Now, my memoir, the story of my depression, partakes of both Holmes and Watson. It certainly is a romance, or at least is concerned more with the heart than the brain, but telling it has required me to examine evidence and construct a theory or story of my experience.

And I have been ever aware that what I have deduced from the evidence of my life, the journey I have taken from effects back to (supposed) causes, the story I have told, is a tentative one at best. And others, I am sure, would tell the story differently. My parents, for example. The title of my mother’s story about my life would be: CHRONICLE OF A SELFISH SINNER. My Dad is a bit more verbose, and would have one of those Eighteenth Century titles like Defoe’s (which could take up a whole page and, for some reason, have a lot of semi-colons): Lessons from the Life of a Loser; That life being the callow and craven one of my very own son; Blood of my blood; The supreme disappointment of my life; Which disappointment (among other things) hath led me to the brink of despair.

Anyway, thinking this stuff through is giving me a headache. I am sure a good big bowl of tobacco, some cocaine and a little violin music would help get these rusty synapses firing, but I don’t have access to any of those, so bear with me.

I have an intuition I need to talk about the unconscious. Indeed, it occurs to me that intuition emerges to our waking selves through the unconscious (an intuition I just had about intuition). The unconscious, that place the noir tough guy detective must go to crack the case, is the place where his love for the femme fatale is clouding his vision, unable to see the culprit although she stands right before him (with lipsticked lips [and legs?] slightly parted). It’s her, you idiot, I want to yell, but I know I would be an idiot for a dame like that, too.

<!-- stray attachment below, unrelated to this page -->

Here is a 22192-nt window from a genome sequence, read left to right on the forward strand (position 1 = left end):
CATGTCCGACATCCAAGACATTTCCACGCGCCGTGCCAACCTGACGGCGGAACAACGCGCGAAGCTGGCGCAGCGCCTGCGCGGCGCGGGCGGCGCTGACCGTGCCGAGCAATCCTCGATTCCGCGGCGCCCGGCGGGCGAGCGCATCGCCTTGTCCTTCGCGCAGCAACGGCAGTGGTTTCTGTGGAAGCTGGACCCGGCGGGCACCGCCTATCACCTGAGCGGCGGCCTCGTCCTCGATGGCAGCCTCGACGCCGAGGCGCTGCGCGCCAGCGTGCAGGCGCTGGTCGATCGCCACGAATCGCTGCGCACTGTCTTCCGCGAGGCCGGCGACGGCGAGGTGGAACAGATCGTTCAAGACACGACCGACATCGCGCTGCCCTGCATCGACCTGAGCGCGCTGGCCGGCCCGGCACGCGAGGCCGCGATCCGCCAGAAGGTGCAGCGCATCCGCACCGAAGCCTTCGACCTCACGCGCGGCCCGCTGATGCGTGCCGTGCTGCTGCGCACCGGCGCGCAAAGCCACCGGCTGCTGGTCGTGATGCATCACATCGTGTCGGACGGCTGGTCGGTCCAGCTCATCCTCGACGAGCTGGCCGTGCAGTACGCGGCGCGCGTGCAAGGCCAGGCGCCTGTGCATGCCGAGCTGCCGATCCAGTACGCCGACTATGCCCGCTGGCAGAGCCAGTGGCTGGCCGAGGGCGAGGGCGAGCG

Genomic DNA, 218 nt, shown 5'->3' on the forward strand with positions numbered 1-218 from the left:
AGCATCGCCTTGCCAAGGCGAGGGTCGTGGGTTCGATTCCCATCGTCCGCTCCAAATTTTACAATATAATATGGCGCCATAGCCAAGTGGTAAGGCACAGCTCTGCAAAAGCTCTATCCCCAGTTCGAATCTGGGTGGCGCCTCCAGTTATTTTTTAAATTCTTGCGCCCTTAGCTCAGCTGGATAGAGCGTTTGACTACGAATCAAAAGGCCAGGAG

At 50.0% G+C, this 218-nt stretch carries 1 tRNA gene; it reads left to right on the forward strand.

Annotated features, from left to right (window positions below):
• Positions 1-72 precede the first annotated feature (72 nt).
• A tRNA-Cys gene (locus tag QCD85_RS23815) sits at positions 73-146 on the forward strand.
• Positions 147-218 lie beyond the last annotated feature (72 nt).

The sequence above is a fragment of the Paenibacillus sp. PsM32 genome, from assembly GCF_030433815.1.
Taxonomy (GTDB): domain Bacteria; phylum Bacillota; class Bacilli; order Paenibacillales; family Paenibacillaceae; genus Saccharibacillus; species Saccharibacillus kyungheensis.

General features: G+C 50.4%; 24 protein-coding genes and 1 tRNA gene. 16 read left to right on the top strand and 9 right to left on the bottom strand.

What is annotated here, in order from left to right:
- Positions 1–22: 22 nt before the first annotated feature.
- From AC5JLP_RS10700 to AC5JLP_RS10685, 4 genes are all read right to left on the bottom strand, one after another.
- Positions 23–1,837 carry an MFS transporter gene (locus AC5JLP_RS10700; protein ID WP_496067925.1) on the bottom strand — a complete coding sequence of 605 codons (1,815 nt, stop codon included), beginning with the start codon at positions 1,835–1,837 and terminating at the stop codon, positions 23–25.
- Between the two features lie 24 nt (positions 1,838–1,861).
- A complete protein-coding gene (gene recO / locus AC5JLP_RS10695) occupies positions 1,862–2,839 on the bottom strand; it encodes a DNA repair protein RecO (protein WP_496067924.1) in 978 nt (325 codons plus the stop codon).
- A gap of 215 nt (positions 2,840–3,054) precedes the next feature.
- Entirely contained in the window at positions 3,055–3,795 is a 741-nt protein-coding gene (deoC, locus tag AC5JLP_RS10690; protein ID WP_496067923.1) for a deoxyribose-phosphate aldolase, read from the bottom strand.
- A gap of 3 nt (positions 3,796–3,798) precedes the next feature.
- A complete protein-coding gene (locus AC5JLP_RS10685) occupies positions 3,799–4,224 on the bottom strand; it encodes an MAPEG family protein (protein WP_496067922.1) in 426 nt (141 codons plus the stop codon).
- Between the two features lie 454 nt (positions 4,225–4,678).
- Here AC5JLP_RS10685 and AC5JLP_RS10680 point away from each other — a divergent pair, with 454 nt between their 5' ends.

Holmes does not trust intuition, pays no heed to the unconscious, relies solely on his sanctified scientific method. It’s the same thing a lot of memoirists do, or tell themselves they are doing—just objectively telling the story (just the facts, m’am, we don’t need a god-damned editorial). Holmes says more than once that he mistrusts women, and if intuition is a female trait (it may not be, but it is instructive that in Holmes’s time most people thought it was) then the ultra-masculine analytical Holmes is no fan of it either.